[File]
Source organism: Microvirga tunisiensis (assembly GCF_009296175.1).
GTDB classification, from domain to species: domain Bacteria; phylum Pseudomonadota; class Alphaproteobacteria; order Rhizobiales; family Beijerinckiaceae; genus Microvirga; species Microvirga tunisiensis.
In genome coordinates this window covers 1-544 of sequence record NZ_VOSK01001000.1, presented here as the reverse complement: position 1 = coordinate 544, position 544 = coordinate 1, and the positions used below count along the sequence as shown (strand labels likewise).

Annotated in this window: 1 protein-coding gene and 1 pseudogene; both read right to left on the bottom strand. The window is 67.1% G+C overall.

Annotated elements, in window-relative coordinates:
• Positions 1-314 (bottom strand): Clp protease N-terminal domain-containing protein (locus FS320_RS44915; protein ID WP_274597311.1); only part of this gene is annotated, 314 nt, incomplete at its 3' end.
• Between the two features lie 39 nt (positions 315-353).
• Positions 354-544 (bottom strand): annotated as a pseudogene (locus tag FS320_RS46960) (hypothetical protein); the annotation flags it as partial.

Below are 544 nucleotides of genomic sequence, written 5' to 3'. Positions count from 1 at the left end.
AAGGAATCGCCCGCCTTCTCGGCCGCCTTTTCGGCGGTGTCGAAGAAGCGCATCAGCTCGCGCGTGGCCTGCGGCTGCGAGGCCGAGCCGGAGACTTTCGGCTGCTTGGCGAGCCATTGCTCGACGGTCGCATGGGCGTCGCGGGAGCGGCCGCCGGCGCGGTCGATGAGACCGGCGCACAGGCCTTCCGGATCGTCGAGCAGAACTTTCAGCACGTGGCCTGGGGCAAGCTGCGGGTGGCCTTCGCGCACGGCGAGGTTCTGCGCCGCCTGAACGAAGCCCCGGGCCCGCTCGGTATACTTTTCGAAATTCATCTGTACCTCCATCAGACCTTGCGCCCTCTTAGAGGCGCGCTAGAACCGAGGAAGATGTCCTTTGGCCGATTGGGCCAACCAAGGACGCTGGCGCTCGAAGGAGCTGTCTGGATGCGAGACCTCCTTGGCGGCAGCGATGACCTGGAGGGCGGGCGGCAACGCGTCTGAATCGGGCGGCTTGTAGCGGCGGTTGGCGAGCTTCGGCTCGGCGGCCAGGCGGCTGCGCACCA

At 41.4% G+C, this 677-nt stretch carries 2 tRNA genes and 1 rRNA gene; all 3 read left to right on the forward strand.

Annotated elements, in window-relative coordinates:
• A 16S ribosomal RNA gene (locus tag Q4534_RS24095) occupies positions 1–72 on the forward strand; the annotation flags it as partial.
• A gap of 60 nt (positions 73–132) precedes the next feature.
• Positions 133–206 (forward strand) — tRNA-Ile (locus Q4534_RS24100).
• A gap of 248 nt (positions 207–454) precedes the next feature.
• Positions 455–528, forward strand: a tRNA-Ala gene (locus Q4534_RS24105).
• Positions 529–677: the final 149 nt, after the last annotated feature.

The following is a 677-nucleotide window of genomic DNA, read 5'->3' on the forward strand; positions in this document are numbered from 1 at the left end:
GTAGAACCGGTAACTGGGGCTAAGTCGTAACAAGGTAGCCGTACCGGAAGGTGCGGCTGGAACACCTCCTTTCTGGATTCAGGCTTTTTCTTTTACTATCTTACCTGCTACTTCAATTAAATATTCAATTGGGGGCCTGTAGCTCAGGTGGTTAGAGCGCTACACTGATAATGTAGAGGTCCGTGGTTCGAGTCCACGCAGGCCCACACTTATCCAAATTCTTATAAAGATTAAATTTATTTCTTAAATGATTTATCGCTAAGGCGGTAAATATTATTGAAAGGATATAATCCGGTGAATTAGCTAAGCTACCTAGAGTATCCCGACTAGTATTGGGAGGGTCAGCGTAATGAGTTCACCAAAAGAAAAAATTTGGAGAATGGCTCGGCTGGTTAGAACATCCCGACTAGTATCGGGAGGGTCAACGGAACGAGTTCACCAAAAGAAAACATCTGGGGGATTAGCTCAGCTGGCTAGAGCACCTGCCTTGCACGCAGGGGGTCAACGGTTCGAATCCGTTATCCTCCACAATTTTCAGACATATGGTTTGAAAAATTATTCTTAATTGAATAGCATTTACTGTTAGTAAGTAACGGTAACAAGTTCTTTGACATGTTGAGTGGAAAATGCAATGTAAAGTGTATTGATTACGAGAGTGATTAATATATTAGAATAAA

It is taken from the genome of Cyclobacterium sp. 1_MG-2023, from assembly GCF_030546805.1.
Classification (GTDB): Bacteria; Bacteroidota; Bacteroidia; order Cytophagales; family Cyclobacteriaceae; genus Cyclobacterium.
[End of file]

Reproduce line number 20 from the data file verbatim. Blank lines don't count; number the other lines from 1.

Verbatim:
GTAGAACCGGTAACTGGGGCTAAGTCGTAACAAGGTAGCCGTACCGGAAGGTGCGGCTGGAACACCTCCTTTCTGGATTCAGGCTTTTTCTTTTACTATCTTACCTGCTACTTCAATTAAATATTCAATTGGGGGCCTGTAGCTCAGGTGGTTAGAGCGCTACACTGATAATGTAGAGGTCCGTGGTTCGAGTCCACGCAGGCCCACACTTATCCAAATTCTTATAAAGATTAAATTTATTTCTTAAATGATTTATCGCTAAGGCGGTAAATATTATTGAAAGGATATAATCCGGTGAATTAGCTAAGCTACCTAGAGTATCCCGACTAGTATTGGGAGGGTCAGCGTAATGAGTTCACCAAAAGAAAAAATTTGGAGAATGGCTCGGCTGGTTAGAACATCCCGACTAGTATCGGGAGGGTCAACGGAACGAGTTCACCAAAAGAAAACATCTGGGGGATTAGCTCAGCTGGCTAGAGCACCTGCCTTGCACGCAGGGGGTCAACGGTTCGAATCCGTTATCCTCCACAATTTTCAGACATATGGTTTGAAAAATTATTCTTAATTGAATAGCATTTACTGTTAGTAAGTAACGGTAACAAGTTCTTTGACATGTTGAGTGGAAAATGCAATGTAAAGTGTATTGATTACGAGAGTGATTAATATATTAGAATAAA